Katie at the sweet stall


  1. What a night! All run by local volunteers in the village. We raised over £4000! My teacher's voice came in handy for the bucket rattling!

  2. HH - That must be a record collection?

    (HH is Katie's mum and my daughter)

  3. Commiserations on the rugby result Conrad. Unlike a small minority of my fellow Scots, I did hope that England could pull it off.

    That looks like a wonderful fireworks display.

  4. afoot - I am not a fanatical rugby follower but do take an interest with the international events. I often wonder why in RU they do all that kicking up field which immediately gives possession to the other side. In Rugby League they barge or speed their way upfield retaining possession for much longer periods, or at least to the end of the five tackle rule, when often a small kick ahead gives them a chance of retrieving possession. On this occasion England seemed to consistently give-away possession almost immediately after achieving it.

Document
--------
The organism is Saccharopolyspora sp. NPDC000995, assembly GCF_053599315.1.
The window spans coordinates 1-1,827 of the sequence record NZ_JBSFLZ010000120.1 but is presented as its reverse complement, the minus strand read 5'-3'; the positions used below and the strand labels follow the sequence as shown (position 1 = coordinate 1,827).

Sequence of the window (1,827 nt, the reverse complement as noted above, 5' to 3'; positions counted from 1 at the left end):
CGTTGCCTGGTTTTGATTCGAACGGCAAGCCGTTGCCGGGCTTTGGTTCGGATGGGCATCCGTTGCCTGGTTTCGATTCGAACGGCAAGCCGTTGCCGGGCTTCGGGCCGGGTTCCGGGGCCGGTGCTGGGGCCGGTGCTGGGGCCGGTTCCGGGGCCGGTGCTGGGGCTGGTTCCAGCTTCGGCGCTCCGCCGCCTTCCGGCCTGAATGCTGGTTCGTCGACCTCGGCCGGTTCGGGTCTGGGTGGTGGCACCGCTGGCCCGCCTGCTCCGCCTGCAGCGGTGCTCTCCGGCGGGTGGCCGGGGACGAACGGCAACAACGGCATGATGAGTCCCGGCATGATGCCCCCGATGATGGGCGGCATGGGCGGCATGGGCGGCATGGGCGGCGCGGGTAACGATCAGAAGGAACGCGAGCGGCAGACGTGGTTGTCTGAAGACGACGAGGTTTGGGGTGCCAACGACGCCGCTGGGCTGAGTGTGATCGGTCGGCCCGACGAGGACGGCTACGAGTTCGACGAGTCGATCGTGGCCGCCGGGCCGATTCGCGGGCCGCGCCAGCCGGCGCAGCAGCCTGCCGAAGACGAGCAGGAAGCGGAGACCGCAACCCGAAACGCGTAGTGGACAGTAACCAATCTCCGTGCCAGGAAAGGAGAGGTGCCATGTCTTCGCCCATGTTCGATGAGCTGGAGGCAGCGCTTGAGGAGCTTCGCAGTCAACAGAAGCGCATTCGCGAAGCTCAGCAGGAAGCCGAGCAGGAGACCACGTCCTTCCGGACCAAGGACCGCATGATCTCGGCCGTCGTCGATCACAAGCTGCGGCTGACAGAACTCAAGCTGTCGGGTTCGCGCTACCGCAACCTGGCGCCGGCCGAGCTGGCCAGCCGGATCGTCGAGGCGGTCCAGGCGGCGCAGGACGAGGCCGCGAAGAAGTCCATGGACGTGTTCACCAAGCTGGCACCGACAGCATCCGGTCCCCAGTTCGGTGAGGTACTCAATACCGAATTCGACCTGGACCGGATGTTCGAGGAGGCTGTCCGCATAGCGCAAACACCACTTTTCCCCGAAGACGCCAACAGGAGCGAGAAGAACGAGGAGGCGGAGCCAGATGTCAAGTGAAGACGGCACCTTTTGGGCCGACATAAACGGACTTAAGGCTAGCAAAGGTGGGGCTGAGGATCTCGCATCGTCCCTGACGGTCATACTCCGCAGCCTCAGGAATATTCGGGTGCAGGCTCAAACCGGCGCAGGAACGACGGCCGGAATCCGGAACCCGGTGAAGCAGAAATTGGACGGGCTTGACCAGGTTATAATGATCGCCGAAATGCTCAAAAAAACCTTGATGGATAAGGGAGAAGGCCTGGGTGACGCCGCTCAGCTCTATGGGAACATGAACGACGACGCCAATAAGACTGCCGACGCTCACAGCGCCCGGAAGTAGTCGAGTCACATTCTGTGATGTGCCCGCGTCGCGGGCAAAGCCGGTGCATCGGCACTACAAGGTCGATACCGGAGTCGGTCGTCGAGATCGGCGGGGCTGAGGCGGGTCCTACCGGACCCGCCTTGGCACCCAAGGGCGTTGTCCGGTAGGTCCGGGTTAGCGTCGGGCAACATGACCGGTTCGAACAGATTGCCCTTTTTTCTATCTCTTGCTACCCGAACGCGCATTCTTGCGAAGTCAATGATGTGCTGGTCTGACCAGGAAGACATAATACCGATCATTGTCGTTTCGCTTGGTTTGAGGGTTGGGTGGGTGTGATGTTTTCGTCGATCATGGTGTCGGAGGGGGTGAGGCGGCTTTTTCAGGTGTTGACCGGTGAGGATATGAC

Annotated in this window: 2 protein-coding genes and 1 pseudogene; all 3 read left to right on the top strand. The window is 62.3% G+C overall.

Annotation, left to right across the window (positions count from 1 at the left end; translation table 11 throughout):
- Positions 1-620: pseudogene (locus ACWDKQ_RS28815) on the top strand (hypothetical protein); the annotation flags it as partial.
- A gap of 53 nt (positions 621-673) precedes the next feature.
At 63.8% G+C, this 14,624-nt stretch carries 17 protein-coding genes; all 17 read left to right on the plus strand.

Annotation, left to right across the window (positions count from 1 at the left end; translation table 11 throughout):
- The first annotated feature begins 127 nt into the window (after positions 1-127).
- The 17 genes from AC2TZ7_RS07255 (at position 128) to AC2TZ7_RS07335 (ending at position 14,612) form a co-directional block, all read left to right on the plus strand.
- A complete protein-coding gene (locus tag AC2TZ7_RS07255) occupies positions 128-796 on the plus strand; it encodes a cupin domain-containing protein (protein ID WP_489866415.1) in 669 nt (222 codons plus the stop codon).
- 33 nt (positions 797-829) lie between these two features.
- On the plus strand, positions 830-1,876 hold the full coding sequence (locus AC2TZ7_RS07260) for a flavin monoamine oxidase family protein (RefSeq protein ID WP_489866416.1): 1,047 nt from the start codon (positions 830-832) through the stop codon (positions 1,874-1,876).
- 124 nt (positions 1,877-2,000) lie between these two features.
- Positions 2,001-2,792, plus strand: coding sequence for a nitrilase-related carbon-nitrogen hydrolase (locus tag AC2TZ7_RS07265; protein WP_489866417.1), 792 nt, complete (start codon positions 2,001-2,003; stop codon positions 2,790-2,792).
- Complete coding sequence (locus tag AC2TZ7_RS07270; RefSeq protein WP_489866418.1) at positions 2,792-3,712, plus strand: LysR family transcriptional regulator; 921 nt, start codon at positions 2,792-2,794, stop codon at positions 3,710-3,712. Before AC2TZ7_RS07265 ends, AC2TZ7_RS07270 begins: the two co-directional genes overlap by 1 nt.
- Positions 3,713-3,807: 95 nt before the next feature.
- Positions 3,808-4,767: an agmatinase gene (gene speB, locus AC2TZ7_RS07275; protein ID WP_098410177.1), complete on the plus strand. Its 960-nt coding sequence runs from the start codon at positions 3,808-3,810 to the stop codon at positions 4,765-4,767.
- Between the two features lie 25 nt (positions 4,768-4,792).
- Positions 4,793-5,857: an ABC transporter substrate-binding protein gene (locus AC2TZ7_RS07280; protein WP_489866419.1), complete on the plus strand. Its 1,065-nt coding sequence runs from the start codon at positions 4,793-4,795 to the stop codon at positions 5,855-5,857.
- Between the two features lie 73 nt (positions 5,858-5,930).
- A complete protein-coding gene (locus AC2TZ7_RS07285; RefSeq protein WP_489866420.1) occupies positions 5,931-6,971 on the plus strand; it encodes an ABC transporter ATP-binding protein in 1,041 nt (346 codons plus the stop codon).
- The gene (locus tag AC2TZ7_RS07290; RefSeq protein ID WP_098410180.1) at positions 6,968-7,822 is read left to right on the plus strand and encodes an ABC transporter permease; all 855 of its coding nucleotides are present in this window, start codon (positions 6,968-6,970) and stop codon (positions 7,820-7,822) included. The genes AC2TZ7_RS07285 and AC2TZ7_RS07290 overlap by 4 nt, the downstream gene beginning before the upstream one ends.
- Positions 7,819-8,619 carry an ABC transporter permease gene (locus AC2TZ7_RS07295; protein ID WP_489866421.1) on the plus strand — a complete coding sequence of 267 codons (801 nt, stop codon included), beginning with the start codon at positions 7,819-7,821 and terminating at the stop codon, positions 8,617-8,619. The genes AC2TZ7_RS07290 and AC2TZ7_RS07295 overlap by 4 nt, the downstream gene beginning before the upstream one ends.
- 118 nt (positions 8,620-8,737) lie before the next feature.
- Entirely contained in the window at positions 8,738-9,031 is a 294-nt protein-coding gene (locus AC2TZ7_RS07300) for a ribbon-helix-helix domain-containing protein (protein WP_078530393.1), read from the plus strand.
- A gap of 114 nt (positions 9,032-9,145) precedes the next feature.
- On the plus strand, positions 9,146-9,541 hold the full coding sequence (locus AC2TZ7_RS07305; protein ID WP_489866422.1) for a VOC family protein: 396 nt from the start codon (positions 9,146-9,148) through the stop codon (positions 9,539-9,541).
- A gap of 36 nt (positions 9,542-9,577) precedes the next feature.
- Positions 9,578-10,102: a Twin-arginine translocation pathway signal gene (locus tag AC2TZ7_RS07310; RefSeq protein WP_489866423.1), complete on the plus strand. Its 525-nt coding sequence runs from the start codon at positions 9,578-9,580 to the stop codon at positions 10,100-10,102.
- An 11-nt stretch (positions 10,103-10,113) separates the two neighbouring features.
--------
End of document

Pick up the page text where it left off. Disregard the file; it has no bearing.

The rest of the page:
1. I am far from a serious fan or for that matter very knowledgeable about the game, but do try to watch the Six Nations. One thing I was sure about: Scotland wasn’t in the running.

  5. it's very impressive the way you manage to catch the mid-air explosions at their maximum impact - is there a special setting for that on your camera ? my 'few and far between' attempts always come out fuzzy and that second or two too late to make a worthwhile picture.

  6. gimmer - I used a setting called "Hand held niight scene" in "Scene" on my Panasonic TZ 80

  7. thanks - i'll try that
    talking about Guy Fawkes night (aka Bonfire night) - do you recall that all such things were banned in Leathley, as it was both a Catholic village and the ancestral manor and home of one of the chief conspirators (GF himself): I've been to several other places where they don't 'do' these things, all being strongly Catholic areas.